Why is title search for a property conducted for 12-13 years?
The sale and repurchase of a house requires substantial investment. The transactions are mostly done with loans from banking or financial institutions. Under the Constitution, land is a state subject and hence property laws may differ from state to state. Besides the local laws, several laws enacted by the Central government also govern acquisition and ownership of property (including an interest in property) through purchase or sale, transfer, mortgage, inheritance or gift.
One important law is the Limitation Act which prescribes the time frame within which an aggrieved party can avail legal remedies and approach court for enforcement of its rights.
Every property has a title
Title means the ownership right to property. Title of property concerns every buyer purchasing property or anyone using such immovable property as a collateral for loan advanced by a bank or a financial institution.
Every property has a title. Title is the evidence of the right of ownership or the ground of right of ownership. Title can be created by act of parties or by operation of law. A clear title is conclusive proof of ownership. Whenever a real estate transaction takes place, a thorough title search is conducted to ensure clear and marketable title because a defective title may land you in legal and financial trouble.
Title verification is a process of checking and verifying property documents for ascertaining the legal ownership of property and determining any defects in the title of the property. Generally, title verification is conducted by a real-estate attorney or a professional title search company and after that a report called ‘Abstract of Title’ or ‘Title Search Report’ is produced on the basis of verification.
Verify that the person transferring the property is its real owner
It is absolutely necessary to verify that the person making the transfer is the real owner of the property and has clear and marketable right with respect to the property. This can be ensured by checking the original property-related documents and verifying if they correspond with public records held by the local authorities.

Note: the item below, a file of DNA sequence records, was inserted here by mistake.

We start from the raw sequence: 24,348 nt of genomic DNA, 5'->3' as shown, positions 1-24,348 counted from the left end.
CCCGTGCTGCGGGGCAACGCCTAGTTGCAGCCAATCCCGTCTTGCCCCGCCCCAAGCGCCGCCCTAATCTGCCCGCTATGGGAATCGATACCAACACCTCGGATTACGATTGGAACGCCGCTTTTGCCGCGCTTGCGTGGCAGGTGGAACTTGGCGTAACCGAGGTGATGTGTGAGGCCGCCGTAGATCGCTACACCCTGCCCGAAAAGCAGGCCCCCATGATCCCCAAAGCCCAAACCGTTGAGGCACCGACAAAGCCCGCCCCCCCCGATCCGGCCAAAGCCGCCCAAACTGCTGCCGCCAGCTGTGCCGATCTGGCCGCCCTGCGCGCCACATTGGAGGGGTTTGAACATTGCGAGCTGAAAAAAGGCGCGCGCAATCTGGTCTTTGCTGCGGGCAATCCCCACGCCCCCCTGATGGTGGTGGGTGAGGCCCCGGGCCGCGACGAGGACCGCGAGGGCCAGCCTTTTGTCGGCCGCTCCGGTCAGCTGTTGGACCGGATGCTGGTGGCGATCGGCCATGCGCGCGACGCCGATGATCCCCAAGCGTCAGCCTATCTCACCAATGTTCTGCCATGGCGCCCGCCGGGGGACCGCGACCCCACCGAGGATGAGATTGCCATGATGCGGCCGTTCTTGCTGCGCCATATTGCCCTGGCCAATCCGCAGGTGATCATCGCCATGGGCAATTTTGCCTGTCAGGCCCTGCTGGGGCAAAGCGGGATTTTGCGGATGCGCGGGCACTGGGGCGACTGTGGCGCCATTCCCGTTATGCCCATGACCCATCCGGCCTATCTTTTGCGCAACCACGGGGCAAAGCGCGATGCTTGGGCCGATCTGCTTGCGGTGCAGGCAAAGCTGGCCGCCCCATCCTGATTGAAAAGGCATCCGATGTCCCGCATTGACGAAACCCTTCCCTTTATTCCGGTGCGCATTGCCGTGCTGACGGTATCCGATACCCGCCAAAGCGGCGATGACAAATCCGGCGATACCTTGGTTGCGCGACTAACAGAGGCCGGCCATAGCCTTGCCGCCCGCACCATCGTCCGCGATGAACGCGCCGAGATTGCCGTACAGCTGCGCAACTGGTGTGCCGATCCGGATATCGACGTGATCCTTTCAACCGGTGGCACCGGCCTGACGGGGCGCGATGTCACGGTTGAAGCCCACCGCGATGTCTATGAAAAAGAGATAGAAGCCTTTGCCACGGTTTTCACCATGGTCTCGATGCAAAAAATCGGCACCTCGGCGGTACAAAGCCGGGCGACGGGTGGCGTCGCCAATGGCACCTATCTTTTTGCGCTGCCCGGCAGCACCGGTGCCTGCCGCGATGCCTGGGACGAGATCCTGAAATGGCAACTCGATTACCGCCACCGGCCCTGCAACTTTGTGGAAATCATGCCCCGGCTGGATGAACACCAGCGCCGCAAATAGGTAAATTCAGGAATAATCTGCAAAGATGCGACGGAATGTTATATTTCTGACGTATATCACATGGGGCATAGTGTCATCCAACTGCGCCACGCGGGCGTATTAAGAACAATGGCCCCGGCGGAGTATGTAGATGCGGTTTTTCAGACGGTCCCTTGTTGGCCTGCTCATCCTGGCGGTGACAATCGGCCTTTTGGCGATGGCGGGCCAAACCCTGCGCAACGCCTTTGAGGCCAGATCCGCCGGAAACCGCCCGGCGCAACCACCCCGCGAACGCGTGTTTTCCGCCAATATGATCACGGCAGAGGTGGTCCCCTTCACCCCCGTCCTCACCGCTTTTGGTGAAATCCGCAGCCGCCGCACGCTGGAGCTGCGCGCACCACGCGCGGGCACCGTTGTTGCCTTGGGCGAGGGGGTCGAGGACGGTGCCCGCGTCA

Title search conducted for 12 to 13 year period
Generally, a title search is conducted for a time period ranging from 12 to 30 years, which can be extended or reduced as per the objective of the party and nature of the transaction. In case of title search for private immovable property, the lender or the buyer, as is customary, insists for a title search for a period of 12 to 13 years unless the property in question is a new allotment.
The origin of 12 years title search lies in the Limitation Act, 1963. The Limitation Act prescribes time limit within which a party can enforce its legal rights, including rights arising out of immovable property.
A person acquires title over property through purchase by paying adequate value and completing formalities like execution of Sale Deed, Registration and Mutation. Another mode though less publicised but legally recognized is through uninterrupted continuous possession of the property and this is recognized in law as doctrine of adverse possession.
The time period of this continuous possession may vary from country to country as per their existing law. The time period is generally longer in case of a registered property or a government/ public property.
All about law of adverse possession
The concept of possession of land traces back to the Code of Hammurabi which contained 282 rules including Rule 30 which somehow closely resembles the law of adverse possession which we even follow till date.
The Rule 30 of the Code stated “if a chieftain or a man leave his house, garden, and field and hires it out, and someone else takes possession of his house, garden, and field and uses it for three years: if the first owner return and claims his house, garden, and field, it shall not be given to him, but he who has taken possession of it and used it shall continue to use it.”
Even in countries like the UK, the USA, Germany, France and Australia, the concept of adverse possession of land is recognised till date with different limitation period of every country. Under English law which still recognises the law of adverse possession, the true owner could recover the possession of his land within a period of 20 years from the date of dispossession as prescribed under the Statute of Limitation, 1639. However, with changing times the said law also saw some changes in the English law.